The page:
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Officers cite gains in triple homicide

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Kenneth Nicholson, Todd Archambeau, and Michael York, from left, were found dead Oct. 24.


It's been nearly five months since the murders of three men inside a boarded-up house in North Toledo, and after several search warrants and a few arrests, police believe they are close to solving the case.

But they're still looking for the public's help and hope thousands of dollars in reward money will give them the tip they need to snag the people involved.

"We feel that there are some people who know who committed these crimes, but while the murderers are still on the loose, they're afraid to talk," Detective Dan Navarre said.


Police are trying to fi nd the owner of this air compressor recovered after a triple slaying.


Kenneth Nicholson; his brother-in-law, Todd Archambeau, and a third man, Michael York, were found dead Oct. 24 inside 410 Ohio St., where Archambeau lived.

About 4:35 a.m. that day, a witness called police to report shots fired at the house about 20 minutes earlier. He told police he saw two men running from the house.

Initial autopsy results showed all three men were shot. Two also had sharp-force injuries, which the Lucas County coroner previously described as "something with a cutting-edge blade." They also found bloody footprints found at the scene, Detective Navarre said.

Nicholson, 41, died of gunshot wounds to the head and chest. He was shot twice.


Stoney Thompson, top, and Kenya Sharp occupied the home behind the Ohio Street address when they were arrested Oct. 27; Goldy Thompson was arrested Nov. 17.


Archambeau, 44, died as a result of blunt-force injuries to the head. He also had sharp-force injuries and was shot in the nose and back, the coroner said.

York, 44, died of extensive sharp-force injuries to his neck resulting in partial decapitation. He also was shot in the head, the coroner said.

Through their investigation, detectives believe York arrived at the house - where Nicholson and Archambeau were celebrating Nicholson's birthday - with the suspects.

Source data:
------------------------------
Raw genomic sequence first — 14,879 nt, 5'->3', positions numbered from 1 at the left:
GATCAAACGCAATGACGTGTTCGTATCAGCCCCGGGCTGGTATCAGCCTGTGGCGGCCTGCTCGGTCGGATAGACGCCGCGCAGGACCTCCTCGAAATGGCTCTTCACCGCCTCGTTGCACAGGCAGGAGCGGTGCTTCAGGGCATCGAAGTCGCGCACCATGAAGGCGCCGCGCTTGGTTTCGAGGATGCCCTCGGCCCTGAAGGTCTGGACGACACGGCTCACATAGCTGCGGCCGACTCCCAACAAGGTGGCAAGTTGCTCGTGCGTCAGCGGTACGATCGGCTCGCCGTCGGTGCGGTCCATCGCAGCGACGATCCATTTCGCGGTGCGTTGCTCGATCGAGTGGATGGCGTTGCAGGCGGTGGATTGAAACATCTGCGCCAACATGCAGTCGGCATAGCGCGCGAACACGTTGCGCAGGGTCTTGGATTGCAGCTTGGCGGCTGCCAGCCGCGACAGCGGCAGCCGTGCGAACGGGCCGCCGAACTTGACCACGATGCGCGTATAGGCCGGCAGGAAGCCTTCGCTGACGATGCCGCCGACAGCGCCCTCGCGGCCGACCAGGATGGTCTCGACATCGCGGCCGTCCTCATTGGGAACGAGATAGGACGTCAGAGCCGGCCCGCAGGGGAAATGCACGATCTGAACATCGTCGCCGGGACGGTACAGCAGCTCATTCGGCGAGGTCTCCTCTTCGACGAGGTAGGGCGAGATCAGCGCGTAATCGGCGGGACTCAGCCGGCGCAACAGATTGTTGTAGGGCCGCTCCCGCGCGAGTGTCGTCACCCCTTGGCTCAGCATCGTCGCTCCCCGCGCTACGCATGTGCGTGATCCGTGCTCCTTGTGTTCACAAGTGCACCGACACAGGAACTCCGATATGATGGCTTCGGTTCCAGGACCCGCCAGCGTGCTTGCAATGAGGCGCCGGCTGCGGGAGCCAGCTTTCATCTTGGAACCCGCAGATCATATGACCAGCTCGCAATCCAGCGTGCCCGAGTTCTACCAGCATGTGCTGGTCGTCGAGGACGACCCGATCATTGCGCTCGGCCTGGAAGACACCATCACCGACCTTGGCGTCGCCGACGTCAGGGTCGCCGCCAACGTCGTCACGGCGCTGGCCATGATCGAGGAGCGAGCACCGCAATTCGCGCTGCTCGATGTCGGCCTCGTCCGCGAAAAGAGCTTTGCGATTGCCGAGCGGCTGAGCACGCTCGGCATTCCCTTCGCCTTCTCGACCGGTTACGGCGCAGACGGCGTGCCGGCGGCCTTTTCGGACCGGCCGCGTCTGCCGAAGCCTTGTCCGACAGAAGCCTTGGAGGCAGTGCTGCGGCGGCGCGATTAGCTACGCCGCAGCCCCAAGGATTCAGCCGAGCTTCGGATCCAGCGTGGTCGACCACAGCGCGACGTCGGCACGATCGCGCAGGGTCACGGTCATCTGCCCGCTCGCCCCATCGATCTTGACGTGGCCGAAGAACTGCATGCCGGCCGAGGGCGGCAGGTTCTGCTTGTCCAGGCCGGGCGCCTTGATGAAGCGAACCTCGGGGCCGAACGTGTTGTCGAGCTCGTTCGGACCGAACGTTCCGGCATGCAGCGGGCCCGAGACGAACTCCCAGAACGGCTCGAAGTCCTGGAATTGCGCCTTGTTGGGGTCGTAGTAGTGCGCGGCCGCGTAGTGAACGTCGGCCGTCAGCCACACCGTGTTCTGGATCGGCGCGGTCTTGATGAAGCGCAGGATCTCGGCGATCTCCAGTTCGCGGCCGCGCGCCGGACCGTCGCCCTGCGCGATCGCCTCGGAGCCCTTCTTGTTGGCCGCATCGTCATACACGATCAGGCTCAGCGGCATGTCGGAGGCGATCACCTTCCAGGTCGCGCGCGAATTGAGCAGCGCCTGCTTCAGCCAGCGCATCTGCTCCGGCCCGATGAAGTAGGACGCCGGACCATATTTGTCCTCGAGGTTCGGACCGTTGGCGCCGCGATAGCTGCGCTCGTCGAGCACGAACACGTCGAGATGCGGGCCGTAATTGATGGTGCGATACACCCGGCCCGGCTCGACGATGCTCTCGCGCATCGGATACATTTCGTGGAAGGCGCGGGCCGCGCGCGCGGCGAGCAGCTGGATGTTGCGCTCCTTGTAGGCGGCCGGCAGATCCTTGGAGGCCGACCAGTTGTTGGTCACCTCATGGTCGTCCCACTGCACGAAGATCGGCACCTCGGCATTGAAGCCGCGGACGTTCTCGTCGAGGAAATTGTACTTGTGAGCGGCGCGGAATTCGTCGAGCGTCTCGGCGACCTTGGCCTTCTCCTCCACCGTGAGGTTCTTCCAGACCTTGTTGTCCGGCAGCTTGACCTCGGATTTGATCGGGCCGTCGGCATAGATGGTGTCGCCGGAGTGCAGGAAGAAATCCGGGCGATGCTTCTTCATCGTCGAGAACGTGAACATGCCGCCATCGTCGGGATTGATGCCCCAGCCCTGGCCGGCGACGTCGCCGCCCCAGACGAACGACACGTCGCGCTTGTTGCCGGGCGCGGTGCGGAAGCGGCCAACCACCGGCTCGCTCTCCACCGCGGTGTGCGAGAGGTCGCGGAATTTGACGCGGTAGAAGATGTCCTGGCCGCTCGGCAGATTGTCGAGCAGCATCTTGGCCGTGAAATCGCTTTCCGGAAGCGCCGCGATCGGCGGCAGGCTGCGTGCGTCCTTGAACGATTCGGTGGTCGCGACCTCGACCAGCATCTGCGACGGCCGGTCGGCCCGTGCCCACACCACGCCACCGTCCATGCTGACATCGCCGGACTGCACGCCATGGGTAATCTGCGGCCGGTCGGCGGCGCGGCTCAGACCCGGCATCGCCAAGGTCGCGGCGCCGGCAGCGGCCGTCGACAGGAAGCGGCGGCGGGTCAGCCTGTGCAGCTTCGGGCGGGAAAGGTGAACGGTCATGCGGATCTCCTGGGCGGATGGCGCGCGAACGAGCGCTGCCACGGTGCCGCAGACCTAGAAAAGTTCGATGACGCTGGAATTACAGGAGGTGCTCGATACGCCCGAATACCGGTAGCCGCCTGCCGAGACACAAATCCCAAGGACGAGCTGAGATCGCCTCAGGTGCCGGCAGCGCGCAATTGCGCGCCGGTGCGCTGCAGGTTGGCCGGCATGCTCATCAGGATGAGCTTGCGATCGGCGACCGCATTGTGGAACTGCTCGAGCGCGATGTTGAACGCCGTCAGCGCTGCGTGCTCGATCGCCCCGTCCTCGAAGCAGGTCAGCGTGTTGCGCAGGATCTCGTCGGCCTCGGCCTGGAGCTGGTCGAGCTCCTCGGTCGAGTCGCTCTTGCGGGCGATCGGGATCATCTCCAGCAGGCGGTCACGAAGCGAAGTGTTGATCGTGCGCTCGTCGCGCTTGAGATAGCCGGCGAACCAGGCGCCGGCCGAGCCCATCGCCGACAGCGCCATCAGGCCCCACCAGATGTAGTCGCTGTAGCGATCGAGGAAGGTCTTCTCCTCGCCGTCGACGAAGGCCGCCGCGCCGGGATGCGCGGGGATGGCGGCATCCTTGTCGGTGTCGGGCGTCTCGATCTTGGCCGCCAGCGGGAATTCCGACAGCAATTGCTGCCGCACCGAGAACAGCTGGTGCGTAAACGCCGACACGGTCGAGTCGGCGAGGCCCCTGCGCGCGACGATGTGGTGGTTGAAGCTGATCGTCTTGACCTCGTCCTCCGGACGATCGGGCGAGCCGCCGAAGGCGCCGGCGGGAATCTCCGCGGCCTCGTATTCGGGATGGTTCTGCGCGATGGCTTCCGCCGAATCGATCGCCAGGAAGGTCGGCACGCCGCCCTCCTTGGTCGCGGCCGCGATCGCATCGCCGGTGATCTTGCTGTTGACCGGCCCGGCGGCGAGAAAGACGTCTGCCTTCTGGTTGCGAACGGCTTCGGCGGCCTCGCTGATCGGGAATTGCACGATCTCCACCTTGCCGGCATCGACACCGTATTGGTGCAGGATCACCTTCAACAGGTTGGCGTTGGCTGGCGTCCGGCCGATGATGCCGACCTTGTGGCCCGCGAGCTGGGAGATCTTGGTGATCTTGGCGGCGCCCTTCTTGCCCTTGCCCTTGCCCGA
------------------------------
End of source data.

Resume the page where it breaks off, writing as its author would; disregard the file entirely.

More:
They believe he was killed because he was a witness to the murders and could identify the suspects, the detective said.

Since the murders, police have searched three homes and a car. They said they've found evidence related to the homicides and made several arrests for property and drug-related crimes.

"I'm optimistic this will work out the right way," said Tom Archambeau, brother of one of the victims.

Three days after the slayings, police searched 407 Columbus St., which is behind the Ohio Street address. They recovered stolen property and filed misdemeanor charges against the occupants, Stoney Thompson, 27, and Kenya Sharp, 26, according to court records.

On Nov. 3, investigators searched 2640 Maplewood Ave., which Thompson owned and where police said York lived. They found stolen goods and charged Thompson with felony receiving stolen property. He was later indicted on the charge by a Lucas County grand jury.

Police then searched 431 Kenilworth St. on Nov. 17 and arrested Thompson's brother, Goldy, on drug-related charges. He was indicted on a felony charge of possession of crack cocaine.

Detective Navarre said police have found evidence related to the murder in an empty lot between the Ohio and Columbus addresses and in Goldy Thompson's car, which was towed from the Columbus Street driveway the day of the slayings.

The motive for the killings remains under investigation.

But detectives believe an air compressor stolen from a construction site off Oregon Road in Northwood and a television stolen from the Columbus Street address, both before the murders, may offer some clues.

Detective Navarre said the stolen television was found in the Ohio residence after the homicides. He said the compressor, which was stolen about four days before the murders, was found at the Maplewood address. Police are still trying to locate its owner.

Police have no descriptions of the murder suspects. But they believe one was wearing work boots and the other had on Nike tennis shoes - Air Uptempo Pro Low - based on footprints found at the scene, Detective Navarre said. He declined to release the shoe sizes.

The city has offered a $5,000 reward for information concerning the murders. Additional money also is available through Crime Stopper.

Anyone with information is asked to call Crime Stopper at 419-255-1111.

Contact Christina Hall at:

or 419-724-6007.

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